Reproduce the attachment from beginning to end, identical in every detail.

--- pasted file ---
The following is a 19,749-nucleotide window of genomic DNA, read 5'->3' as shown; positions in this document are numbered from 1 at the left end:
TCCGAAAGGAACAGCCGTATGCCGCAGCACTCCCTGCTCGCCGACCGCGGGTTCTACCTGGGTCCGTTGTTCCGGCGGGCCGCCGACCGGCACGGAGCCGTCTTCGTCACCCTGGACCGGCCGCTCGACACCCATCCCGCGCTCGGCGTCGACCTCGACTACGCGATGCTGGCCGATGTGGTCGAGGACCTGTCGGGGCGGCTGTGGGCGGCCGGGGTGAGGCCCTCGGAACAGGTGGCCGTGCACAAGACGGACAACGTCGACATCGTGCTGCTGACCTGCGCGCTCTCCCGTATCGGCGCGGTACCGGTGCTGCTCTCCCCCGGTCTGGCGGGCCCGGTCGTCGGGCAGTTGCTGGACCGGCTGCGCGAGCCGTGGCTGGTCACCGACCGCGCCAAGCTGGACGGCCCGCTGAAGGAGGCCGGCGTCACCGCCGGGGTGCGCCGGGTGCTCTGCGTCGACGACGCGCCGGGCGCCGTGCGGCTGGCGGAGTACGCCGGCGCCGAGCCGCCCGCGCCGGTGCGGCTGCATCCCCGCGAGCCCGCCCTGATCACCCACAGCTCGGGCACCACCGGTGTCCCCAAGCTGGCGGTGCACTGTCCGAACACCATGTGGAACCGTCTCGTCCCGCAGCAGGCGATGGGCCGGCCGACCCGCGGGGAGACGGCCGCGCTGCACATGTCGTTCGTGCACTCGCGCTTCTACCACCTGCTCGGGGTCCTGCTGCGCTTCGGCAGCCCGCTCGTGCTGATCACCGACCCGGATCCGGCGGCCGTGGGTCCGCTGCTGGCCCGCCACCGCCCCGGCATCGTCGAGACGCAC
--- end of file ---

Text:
The following is a 19,749-nucleotide window of genomic DNA, read 5'->3' as shown; positions in this document are numbered from 1 at the left end:
TCCGAAAGGAACAGCCGTATGCCGCAGCACTCCCTGCTCGCCGACCGCGGGTTCTACCTGGGTCCGTTGTTCCGGCGGGCCGCCGACCGGCACGGAGCCGTCTTCGTCACCCTGGACCGGCCGCTCGACACCCATCCCGCGCTCGGCGTCGACCTCGACTACGCGATGCTGGCCGATGTGGTCGAGGACCTGTCGGGGCGGCTGTGGGCGGCCGGGGTGAGGCCCTCGGAACAGGTGGCCGTGCACAAGACGGACAACGTCGACATCGTGCTGCTGACCTGCGCGCTCTCCCGTATCGGCGCGGTACCGGTGCTGCTCTCCCCCGGTCTGGCGGGCCCGGTCGTCGGGCAGTTGCTGGACCGGCTGCGCGAGCCGTGGCTGGTCACCGACCGCGCCAAGCTGGACGGCCCGCTGAAGGAGGCCGGCGTCACCGCCGGGGTGCGCCGGGTGCTCTGCGTCGACGACGCGCCGGGCGCCGTGCGGCTGGCGGAGTACGCCGGCGCCGAGCCGCCCGCGCCGGTGCGGCTGCATCCCCGCGAGCCCGCCCTGATCACCCACAGCTCGGGCACCACCGGTGTCCCCAAGCTGGCGGTGCACTGTCCGAACACCATGTGGAACCGTCTCGTCCCGCAGCAGGCGATGGGCCGGCCGACCCGCGGGGAGACGGCCGCGCTGCACATGTCGTTCGTGCACTCGCGCTTCTACCACCTGCTCGGGGTCCTGCTGCGCTTCGGCAGCCCGCTCGTGCTGATCACCGACCCGGATCCGGCGGCCGTGGGTCCGCTGCTGGCCCGCCACCGCCCCGGCATCGTCGAGACGCAC